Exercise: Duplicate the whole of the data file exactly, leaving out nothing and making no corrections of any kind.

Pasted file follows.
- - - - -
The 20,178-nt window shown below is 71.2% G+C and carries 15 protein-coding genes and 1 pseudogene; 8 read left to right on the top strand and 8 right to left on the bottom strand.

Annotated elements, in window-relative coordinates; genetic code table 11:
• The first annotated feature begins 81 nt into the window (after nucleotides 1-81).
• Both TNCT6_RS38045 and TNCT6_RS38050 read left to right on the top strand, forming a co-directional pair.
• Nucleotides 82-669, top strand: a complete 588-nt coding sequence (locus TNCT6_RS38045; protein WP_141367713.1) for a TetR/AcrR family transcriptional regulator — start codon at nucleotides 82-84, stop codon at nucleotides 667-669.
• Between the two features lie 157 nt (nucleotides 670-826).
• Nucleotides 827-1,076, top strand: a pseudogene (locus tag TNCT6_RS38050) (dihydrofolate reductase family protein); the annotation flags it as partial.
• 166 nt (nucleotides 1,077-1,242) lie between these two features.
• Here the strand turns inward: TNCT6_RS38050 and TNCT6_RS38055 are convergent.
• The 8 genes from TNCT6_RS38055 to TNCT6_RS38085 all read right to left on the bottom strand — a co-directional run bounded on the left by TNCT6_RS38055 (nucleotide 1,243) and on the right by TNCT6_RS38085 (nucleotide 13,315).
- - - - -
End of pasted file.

The 20,178-nt window shown below is 71.2% G+C and carries 15 protein-coding genes and 1 pseudogene; 8 read left to right on the top strand and 8 right to left on the bottom strand.

Annotated elements, in window-relative coordinates; genetic code table 11:
• The first annotated feature begins 81 nt into the window (after nucleotides 1-81).
• Both TNCT6_RS38045 and TNCT6_RS38050 read left to right on the top strand, forming a co-directional pair.
• Nucleotides 82-669, top strand: a complete 588-nt coding sequence (locus TNCT6_RS38045; protein WP_141367713.1) for a TetR/AcrR family transcriptional regulator — start codon at nucleotides 82-84, stop codon at nucleotides 667-669.
• Between the two features lie 157 nt (nucleotides 670-826).
• Nucleotides 827-1,076, top strand: a pseudogene (locus tag TNCT6_RS38050) (dihydrofolate reductase family protein); the annotation flags it as partial.
• 166 nt (nucleotides 1,077-1,242) lie between these two features.
• Here the strand turns inward: TNCT6_RS38050 and TNCT6_RS38055 are convergent.
• The 8 genes from TNCT6_RS38055 to TNCT6_RS38085 all read right to left on the bottom strand — a co-directional run bounded on the left by TNCT6_RS38055 (nucleotide 1,243) and on the right by TNCT6_RS38085 (nucleotide 13,315).